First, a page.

Past Issue

Volume 12, Number 3, Oct-Dec 2018, Pages: 191-199

Prevalence of Chlamydia trachomatis in Pregnant Iranian Women: A Systematic Review and Meta-Analysis


Milad Azami, M.D, 1, 2, Gholamreza Badfar, M.D, 3, Akram Mansouri, M.Sc, 4, Mohammad Hossein Yekta Kooshali, B.Sc, 2, 5, Wesam Kooti, M.Sc, 6, Zeinab Tardeh, M.D, 1, Ali Soleymani, M.Sc, 7, Shamsi Abbasalizadeh, M.D, 2, *,
Student Research Committee, Ilam University of Medical Sciences, Ilam, Iran
Women’s Reproductive Health Research Center, Tabriz University of Medical Sciences, Tabriz, Iran
Department of Pediatrics, Behbahan Faculty of Medical Sciences, Behbahan, Iran
School of Nursing and Midwifery, Ahvaz Jundishapour University of Medical Sciences, Ahvaz, Iran
Student Research Committee, School of Nursing, Midwifery, and Paramedicine, Guilan University of Medical Sciences, Rasht, Iran
Student Research Committee, Kurdistan University of Medical Sciences, Sanandaj, Iran
Dezful University of Medical Sciences, Dezful, Iran
*Corresponding Address: P.O.Box: 5138665793 Women’s Reproductive Health Research Center Tabriz University of Medical Sciences Tabriz Iran Email:Shamciabbasalizadeh@gmail.com

Abstract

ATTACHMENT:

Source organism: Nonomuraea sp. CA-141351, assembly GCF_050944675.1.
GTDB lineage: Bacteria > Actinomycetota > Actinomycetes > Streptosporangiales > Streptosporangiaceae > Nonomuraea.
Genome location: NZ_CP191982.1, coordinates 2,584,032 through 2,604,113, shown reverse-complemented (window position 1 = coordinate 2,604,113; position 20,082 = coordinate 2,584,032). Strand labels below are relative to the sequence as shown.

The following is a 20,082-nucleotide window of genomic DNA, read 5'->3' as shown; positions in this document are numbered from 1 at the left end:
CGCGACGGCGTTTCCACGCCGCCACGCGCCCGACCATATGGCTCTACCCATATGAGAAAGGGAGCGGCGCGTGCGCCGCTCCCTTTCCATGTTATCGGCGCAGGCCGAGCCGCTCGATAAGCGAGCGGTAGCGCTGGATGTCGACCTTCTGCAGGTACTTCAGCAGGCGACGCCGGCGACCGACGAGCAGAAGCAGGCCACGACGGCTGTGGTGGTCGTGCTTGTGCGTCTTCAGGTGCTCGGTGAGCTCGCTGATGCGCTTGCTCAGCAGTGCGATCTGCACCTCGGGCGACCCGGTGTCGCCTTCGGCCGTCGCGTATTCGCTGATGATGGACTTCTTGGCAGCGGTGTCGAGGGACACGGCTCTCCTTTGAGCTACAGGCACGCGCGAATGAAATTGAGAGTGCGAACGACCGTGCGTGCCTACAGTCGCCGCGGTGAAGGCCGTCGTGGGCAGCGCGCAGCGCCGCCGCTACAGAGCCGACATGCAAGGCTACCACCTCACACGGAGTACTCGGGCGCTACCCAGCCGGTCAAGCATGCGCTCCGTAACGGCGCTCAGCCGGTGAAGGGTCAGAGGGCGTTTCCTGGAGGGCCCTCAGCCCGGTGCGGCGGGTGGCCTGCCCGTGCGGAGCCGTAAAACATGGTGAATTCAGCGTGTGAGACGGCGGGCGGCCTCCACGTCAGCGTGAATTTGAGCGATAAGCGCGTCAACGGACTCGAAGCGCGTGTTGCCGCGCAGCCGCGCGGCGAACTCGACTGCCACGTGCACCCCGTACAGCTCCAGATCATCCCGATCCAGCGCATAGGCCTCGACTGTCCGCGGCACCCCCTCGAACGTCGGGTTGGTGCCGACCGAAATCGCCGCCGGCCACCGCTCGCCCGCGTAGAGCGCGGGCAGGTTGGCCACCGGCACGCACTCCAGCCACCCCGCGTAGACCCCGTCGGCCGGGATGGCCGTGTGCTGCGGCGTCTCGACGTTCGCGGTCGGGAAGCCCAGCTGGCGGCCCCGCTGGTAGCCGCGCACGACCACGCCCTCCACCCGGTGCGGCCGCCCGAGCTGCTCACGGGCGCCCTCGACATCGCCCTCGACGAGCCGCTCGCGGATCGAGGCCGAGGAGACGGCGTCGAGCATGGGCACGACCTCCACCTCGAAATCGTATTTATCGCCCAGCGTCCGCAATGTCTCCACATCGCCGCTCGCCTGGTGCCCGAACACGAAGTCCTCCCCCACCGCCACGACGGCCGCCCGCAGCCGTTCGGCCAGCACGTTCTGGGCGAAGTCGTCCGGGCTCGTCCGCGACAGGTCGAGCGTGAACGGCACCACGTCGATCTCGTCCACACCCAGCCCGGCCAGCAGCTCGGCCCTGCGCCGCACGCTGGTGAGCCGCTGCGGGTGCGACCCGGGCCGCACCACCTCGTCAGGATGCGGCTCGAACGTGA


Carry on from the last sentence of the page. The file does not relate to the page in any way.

Several studies have been conducted regarding the prevalence of Chlamydia trachomatis, Mycoplasma hominis, and Ureaplasma urealyticum in pregnant Iranian women. However, it is necessary to combine the previous results to present a general assessment. We conducted the present study based on systematic review and meta-analysis studies according to the Preferred Reporting Items for Systematic Reviews and Meta-Analyses (PRISMA). We searched the national and international online databases of MagIran, IranMedex, SID, MedLib, IranDoc, Scopus, PubMed, ISI Web of Knowledge, and Google Scholar search engine for certain MeSH keywords until June 16, 2017. In addition, heterogeneity, sensitivity analysis, subgroup analysis, and publication bias were performed. The data were analyzed using random-effects model and Comprehensive Meta-Analysis version 2 and P value was considered lower than 0.05. The prevalence of Chlamydia trachomatis in 11 surveyed articles that assessed 2864 pregnant Iranian women was 8.74% [95% confidence interval (CI): 5.40-13.84]. The prevalence of Chlamydia trachomatis was estimated 5.73% (95% CI: 2.09-14.73) and 13.55% (95% CI: 11.23-16.25) by enzyme-linked immunosorbent assay (ELISA) and polymerase chain reaction (PCR), respectively which the difference was not significant (P=0.082). The lowest and highest prevalence of Chlamydia trachomatis was estimated in Tehran province [4.96% (95% CI: 2.45-9.810)] and Ardabil province [28.60% (95% CI: 20.61-38.20)], respectively. This difference was statistically significant (P<0.001). Meta-regression for the prevalence of Chlamydia trachomatis based on year of the studies was significant with increasing slope (P=0.017). According to the systematic review, the prevalence of Mycoplasma hominis and Urea plasma urealyticum indicated 2 to 22.8% (from 4 articles) and 9.1 to 19.8% (from 3 articles), respectively. There was no evidence of publication bias (P value for Begg and Eggers’ tests was 0.161 and 0.173, respectively). The prevalence of Chlamydia trachomatis is high among pregnant Iranian women. Screening pregnant women as part of preventive measures seem necessary considering the potential for maternal and fetal complications.